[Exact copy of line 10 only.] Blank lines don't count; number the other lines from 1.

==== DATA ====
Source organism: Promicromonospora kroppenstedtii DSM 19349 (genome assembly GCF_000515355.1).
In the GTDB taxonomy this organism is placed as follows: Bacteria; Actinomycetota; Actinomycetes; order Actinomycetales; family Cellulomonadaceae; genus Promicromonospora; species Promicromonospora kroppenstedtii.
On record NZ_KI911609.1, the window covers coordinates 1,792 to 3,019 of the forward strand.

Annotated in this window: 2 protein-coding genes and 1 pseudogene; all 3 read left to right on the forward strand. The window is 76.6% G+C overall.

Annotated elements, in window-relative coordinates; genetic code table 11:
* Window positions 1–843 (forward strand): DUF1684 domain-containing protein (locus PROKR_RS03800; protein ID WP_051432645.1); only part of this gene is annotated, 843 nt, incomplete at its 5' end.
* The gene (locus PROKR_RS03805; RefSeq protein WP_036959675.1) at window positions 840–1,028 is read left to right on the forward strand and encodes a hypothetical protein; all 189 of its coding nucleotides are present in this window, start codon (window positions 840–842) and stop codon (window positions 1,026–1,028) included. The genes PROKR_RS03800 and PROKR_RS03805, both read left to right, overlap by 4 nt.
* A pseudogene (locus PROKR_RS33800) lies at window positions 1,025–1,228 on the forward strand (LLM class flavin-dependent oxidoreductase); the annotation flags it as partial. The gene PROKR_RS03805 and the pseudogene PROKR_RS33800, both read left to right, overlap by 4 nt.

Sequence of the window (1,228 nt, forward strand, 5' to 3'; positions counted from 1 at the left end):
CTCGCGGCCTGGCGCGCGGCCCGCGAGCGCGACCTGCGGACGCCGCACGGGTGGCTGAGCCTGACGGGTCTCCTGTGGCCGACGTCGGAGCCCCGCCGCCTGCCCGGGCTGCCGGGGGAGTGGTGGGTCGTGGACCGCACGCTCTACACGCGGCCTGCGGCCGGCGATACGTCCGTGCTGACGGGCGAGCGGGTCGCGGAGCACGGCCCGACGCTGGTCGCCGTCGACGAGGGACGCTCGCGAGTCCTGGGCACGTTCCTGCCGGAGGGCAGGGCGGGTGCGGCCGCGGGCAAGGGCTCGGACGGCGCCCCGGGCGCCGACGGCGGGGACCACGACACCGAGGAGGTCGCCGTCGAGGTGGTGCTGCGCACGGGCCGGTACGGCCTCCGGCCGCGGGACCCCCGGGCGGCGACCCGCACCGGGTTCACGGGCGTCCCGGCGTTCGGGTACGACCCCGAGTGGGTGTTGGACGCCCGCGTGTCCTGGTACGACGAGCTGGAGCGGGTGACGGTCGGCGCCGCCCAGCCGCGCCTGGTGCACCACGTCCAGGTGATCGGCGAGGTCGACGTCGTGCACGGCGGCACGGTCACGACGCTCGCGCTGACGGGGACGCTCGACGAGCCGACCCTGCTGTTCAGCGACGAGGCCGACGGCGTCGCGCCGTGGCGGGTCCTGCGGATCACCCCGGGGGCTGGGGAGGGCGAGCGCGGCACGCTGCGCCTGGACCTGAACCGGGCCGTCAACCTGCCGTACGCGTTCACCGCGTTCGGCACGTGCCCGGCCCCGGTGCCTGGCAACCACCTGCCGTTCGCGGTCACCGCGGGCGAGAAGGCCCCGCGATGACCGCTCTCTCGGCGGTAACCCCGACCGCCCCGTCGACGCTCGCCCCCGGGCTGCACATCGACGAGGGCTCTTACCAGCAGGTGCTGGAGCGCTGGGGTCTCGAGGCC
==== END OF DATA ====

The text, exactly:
CTCGCGGCCTGGCGCGCGGCCCGCGAGCGCGACCTGCGGACGCCGCACGGGTGGCTGAGCCTGACGGGTCTCCTGTGGCCGACGTCGGAGCCCCGCCGCCTGCCCGGGCTGCCGGGGGAGTGGTGGGTCGTGGACCGCACGCTCTACACGCGGCCTGCGGCCGGCGATACGTCCGTGCTGACGGGCGAGCGGGTCGCGGAGCACGGCCCGACGCTGGTCGCCGTCGACGAGGGACGCTCGCGAGTCCTGGGCACGTTCCTGCCGGAGGGCAGGGCGGGTGCGGCCGCGGGCAAGGGCTCGGACGGCGCCCCGGGCGCCGACGGCGGGGACCACGACACCGAGGAGGTCGCCGTCGAGGTGGTGCTGCGCACGGGCCGGTACGGCCTCCGGCCGCGGGACCCCCGGGCGGCGACCCGCACCGGGTTCACGGGCGTCCCGGCGTTCGGGTACGACCCCGAGTGGGTGTTGGACGCCCGCGTGTCCTGGTACGACGAGCTGGAGCGGGTGACGGTCGGCGCCGCCCAGCCGCGCCTGGTGCACCACGTCCAGGTGATCGGCGAGGTCGACGTCGTGCACGGCGGCACGGTCACGACGCTCGCGCTGACGGGGACGCTCGACGAGCCGACCCTGCTGTTCAGCGACGAGGCCGACGGCGTCGCGCCGTGGCGGGTCCTGCGGATCACCCCGGGGGCTGGGGAGGGCGAGCGCGGCACGCTGCGCCTGGACCTGAACCGGGCCGTCAACCTGCCGTACGCGTTCACCGCGTTCGGCACGTGCCCGGCCCCGGTGCCTGGCAACCACCTGCCGTTCGCGGTCACCGCGGGCGAGAAGGCCCCGCGATGACCGCTCTCTCGGCGGTAACCCCGACCGCCCCGTCGACGCTCGCCCCCGGGCTGCACATCGACGAGGGCTCTTACCAGCAGGTGCTGGAGCGCTGGGGTCTCGAGGCC